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Portrait of Paul V Borghese

Attributed to Leoni Ludovico called Paduanino

(Padua 1542 - Rome 1612)

The portrait of Paul V, believed to be a copy of an original attributed to Caravaggio, was most likely painted by Ludovico Leoni, a famous portraitist of the Roman aristocracy of the time, as the mention of an inventory of Scipione Borghese dating from around 1633 seems to suggest. The work portrays the pontiff, in a three quarter bust, seated and turning his gaze toward the viewer. Over the rochet and white cassock, he wears a red mozzetta, bordered in ermine like the camauro.

Object details

inizio XVII secolo
oil on canvas
cm 144 x 126

Salvator Rosa, 166 x 151 x 8 cm


Rome, Borghese Collection, ca. 1633 (Inv. ca. 1633, no. 130, published by Corradini 1998; dated by Pierguidi 2014); Inv. 1693, room I, no. 26; Inv. 1790, room I, no. 16; Inventario Fidecommissario, 1833, p. 19; purchased by Italian state, 1902.

  • 1911 Firenze, Palazzo Vecchio
  • 1950 Roma, Palazzo Venezia
  • 1989 Sendai, Sendai City Museum
  • 1989 Ishinomaki, Ishinomaki Culture Center
  • 1989-1990 Tokyo, Museo di Suntory


In all likelihood, this work was painted by Ludovico Leoni of Padua, as seems to be suggested by an inventory entry – published by Sandro Corradini in 1998 and dated to roughly 1633 by Stefano Pierguidi (2014) – which describes the painting as ‘a portrait of Paul V, 6 high and 5 wide. Padovanino’. This was certainly a copy of the well-known Portrait of Pope Paul V attributed to Michelangelo Merisi. The painting in question was cited in 1693 and 1790 as a work by Pierfrancesco Mola, a name, however, that was rejected by Adolfo Venturi (1893), Hermann Voss (1910), Roberto Longhi (1928) and Paola della Pergola. In 1959 the last-named scholar published the painting, describing it as a partial copy of the portrait by Caravaggio, which today is preserved at Palazzo Borghese in Ripetta.

According to Giovan Pietro Bellori (1972), the original portrait was indeed by Caravaggio, which in 1910 Lionello Venturi identified as the work in Palazzo Borghese. His thesis was accepted by Voss (1910), among others, but rejected by Longhi (1928) and Walter Friedländer (1955). In 1959 Paola della Pergola took up Venturi’s hypothesis and published the painting in question as a derivation of Caravaggio’s work, confirming the statements in the catalogues of both the Ritratto italiano (Florence, 1911) and the Ritratti dei Papi (Rome, 1950) exhibitions. In the view of this scholar, the work in question was executed by an anonymous artist around the mid-17th century; with respect to the original, however, this painter trimmed the upper portion of the work at the height of the head, with the result that he failed to capture the spirit and expressive power evident in Caravaggio’s portrait.

Two copies of this painting were identified by Maurizio Marini (1974) in Palazzo Altieri in Oriolo Romano and in a private collection in Rome.

Antonio Iommelli


  • G.P. Bellori, Le vite de’ pittori, scultori et architetti moderni, Roma 1672, p. 208; 
  • X. Barbier de Montault, Les Musées et Galeries de Rome, Rome 1870, p. 354; 
  • G. Piancastelli, Catalogo dei quadri della Galleria Borghese, in Archivio Galleria Borghese, 1891, p. 116; 
  • A. Venturi, Il Museo e la Galleria Borghese, Roma 1893, p. 72;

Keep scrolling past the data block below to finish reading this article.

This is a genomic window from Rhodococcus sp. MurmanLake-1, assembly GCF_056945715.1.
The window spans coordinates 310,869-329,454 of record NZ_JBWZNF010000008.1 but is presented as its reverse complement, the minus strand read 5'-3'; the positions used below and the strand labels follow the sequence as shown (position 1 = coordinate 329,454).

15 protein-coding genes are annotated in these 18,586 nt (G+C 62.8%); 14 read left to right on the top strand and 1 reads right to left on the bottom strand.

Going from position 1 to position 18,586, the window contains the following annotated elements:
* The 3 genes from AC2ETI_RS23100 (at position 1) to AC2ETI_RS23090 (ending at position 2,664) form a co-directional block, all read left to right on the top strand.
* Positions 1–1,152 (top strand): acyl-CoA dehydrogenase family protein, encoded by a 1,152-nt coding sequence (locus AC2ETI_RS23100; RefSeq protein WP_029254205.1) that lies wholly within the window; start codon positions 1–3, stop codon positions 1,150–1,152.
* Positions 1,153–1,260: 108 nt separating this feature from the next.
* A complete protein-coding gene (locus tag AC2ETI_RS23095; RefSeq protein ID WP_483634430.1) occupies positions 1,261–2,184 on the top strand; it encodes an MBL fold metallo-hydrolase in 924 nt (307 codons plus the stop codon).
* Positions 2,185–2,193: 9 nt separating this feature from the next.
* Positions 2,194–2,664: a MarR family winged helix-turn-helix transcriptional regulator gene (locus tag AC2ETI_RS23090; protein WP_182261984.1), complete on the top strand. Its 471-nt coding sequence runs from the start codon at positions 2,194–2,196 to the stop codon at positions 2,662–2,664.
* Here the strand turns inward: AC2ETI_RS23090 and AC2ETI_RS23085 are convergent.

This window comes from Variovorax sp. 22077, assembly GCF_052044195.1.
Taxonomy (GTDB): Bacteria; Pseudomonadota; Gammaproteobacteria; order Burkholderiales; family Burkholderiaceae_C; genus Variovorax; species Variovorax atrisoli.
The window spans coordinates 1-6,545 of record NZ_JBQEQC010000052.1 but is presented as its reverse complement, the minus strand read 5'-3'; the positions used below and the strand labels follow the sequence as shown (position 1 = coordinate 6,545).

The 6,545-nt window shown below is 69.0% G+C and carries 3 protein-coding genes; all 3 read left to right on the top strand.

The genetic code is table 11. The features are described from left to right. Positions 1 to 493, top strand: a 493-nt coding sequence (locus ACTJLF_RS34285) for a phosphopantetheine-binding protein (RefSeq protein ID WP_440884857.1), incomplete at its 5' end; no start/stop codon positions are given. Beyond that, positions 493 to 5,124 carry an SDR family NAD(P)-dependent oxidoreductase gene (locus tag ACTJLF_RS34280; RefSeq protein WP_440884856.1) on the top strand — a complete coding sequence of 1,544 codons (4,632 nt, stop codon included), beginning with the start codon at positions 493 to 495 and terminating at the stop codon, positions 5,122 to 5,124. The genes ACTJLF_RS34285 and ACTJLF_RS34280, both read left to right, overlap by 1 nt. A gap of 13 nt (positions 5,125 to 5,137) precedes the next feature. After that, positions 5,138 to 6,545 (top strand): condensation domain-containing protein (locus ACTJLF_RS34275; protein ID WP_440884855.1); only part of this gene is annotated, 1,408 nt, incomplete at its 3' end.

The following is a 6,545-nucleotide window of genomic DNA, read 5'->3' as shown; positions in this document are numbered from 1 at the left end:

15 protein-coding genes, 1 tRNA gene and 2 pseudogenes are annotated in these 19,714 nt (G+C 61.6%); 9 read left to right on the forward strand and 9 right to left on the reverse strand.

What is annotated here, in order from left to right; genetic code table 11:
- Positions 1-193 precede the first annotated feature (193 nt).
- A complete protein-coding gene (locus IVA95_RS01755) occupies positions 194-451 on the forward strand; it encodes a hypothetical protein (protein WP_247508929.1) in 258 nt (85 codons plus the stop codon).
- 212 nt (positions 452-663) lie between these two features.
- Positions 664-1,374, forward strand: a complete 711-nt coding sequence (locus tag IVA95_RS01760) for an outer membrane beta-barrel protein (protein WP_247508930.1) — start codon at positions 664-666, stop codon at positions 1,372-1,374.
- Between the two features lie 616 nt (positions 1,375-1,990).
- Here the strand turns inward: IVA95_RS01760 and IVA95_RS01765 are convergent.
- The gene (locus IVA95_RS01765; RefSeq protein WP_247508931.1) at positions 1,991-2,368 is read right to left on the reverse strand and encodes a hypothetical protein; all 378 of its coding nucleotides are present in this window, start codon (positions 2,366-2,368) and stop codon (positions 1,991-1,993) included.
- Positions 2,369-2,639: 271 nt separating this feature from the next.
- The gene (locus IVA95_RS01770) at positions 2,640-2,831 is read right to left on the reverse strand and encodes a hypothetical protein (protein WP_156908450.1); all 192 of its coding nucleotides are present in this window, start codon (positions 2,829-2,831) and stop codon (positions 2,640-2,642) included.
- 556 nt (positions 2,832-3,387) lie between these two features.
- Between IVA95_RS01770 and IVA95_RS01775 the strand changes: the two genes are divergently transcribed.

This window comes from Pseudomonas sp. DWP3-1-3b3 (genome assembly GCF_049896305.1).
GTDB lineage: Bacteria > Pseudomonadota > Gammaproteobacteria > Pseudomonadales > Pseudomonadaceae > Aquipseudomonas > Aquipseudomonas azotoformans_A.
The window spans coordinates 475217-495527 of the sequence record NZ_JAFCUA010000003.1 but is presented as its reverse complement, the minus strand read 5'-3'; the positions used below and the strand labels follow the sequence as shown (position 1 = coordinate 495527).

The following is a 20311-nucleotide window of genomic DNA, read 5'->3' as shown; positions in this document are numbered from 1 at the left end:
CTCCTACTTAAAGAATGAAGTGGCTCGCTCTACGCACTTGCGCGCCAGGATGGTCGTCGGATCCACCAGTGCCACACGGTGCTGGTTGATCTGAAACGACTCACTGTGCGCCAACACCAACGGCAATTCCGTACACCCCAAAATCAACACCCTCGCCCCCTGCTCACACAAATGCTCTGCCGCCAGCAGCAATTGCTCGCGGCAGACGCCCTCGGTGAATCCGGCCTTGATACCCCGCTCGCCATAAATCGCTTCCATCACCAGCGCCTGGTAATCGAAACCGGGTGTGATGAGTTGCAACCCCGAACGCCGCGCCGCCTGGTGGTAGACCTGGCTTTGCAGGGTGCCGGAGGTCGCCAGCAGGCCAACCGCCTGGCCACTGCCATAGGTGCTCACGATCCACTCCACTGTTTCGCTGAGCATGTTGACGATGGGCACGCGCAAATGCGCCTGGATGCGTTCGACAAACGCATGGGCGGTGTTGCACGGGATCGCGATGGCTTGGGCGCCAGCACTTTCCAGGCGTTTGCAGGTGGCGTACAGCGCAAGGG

• H. Voss, Kritische Bemerkungen zu Seicentisten in den römischen Galerien, in “Repertorium für Kunstwissenschaft”, XXXIII, 1910, p. 218; 
  • L. Venturi, Studi su Michelangelo da Caravaggio, in "L’Arte", XIII, 1910, pp. 276, 279;
  • Mostra del Ritratto Italiano dalla fine del sec. XVI all’anno 1861, catalogo della mostra (Firenze, Palazzo Vecchio, 1911), Firenze 1911, p. 163; 
  • R. Longhi, Precisioni nelle Gallerie Italiane, I, La R. Galleria Borghese, Roma 1928, p. 183; 
  • R. Longhi, Ultimi studi su Caravaggio e la sua cerchia, in "Proporzioni", I, 1943, p. 38;
  • Catalogo della Mostra dei Papi a Palazzo Venezia, catalogo della mostra (Roma, Palazzo Venezia, 1950), a cura degli “Amici dei Musei di Roma”, Roma 1950, p. 19; 
  • W. Friedländer, Caravaggio Studies, Princeton-New York 1955, p. 219; 
  • P. della Pergola, La Galleria Borghese. I Dipinti, II, Roma 1959, pp. 83-84, n. 117; 
  • M. Marini, Io, Michelangelo da Caravaggio, Roma 1974, pp. 405-406; 
  • S. Corradini, Un antico inventario della quadreria del Cardinal Borghese, in Bernini scultore: la nascita del barocco in Casa Borghese. catalogo della mostra (Roma Galleria Borghese, 1998), a cura di A. Coliva e S. Schütze, Roma 1998, pp. 449-456;
  • P. Moreno, C. Stefani, Galleria Borghese, Milano 2000, p. 211; 
  • K. Herrmann Fiore, Galleria Borghese Roma scopre un tesoro. Dalla pinacoteca ai depositi un museo che non ha più segreti, San Giuliano Milanese 2006, p. 28;
  • G. Papi, C. Falcucci, Sul ritratto di Paolo V Borghese attribuito a Caravaggio: critica, analisi stilistica, ricerca documentaria e indagine tecnica, in "L’essercitio mio è di pittore". Caravaggio e l’ambiente artistico romano, a cura di F. Curti, M. di Sivo, O. Verdi, Roma 2013, p. 336;
  • F. Petrucci, Pittura di ritratto a Roma. Il Seicento, III, Roma 2008 p. 619;
  • F. Solinas, Le maniere del Leoni. Un Amore dipinto e due ritratti di Don Taddeo Barberini, in Dal Razionalismo al Rinascimento. Per i quaranta anni di studi di Silvia Danesi Squarzina, a cura di M.G. Aurigemma, Roma 2011, p. 289;
  • S. Pierguidi, ’In materia totale di pitture si rivolsero al singolar Museo Borghesiano’. La quadreria Borghese tra il palazzo di Ripetta e la villa Pinciana, in "Journal of the HIstory of Collections", XXVI, 2014, pp. 161-170;
  • Y. Primarosa, Ottavio Leoni (1578-1630). Eccellente miniator di ritratti. Catalogo ragionato dei disegni e dei dipinti, Roma 2017, pp. 680-681.